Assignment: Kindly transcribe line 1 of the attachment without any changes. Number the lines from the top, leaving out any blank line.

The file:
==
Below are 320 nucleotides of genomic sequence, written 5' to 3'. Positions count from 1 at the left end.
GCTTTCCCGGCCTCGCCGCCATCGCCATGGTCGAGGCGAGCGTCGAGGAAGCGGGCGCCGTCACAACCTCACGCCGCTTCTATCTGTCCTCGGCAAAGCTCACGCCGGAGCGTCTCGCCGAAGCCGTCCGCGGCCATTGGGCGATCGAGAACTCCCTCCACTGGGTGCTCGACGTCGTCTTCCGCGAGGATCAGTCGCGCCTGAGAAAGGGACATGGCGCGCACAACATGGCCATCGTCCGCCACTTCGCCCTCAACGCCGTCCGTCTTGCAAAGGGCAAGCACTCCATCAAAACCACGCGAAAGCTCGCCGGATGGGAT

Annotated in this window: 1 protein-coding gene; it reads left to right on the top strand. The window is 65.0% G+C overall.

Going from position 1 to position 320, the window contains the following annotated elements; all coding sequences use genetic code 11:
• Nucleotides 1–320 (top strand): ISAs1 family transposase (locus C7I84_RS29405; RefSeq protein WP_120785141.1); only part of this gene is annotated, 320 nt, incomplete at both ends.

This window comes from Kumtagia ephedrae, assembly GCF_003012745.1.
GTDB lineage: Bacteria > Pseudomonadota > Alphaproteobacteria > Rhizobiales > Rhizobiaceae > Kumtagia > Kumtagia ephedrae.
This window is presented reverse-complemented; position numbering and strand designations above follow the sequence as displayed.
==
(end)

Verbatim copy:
Below are 320 nucleotides of genomic sequence, written 5' to 3'. Positions count from 1 at the left end.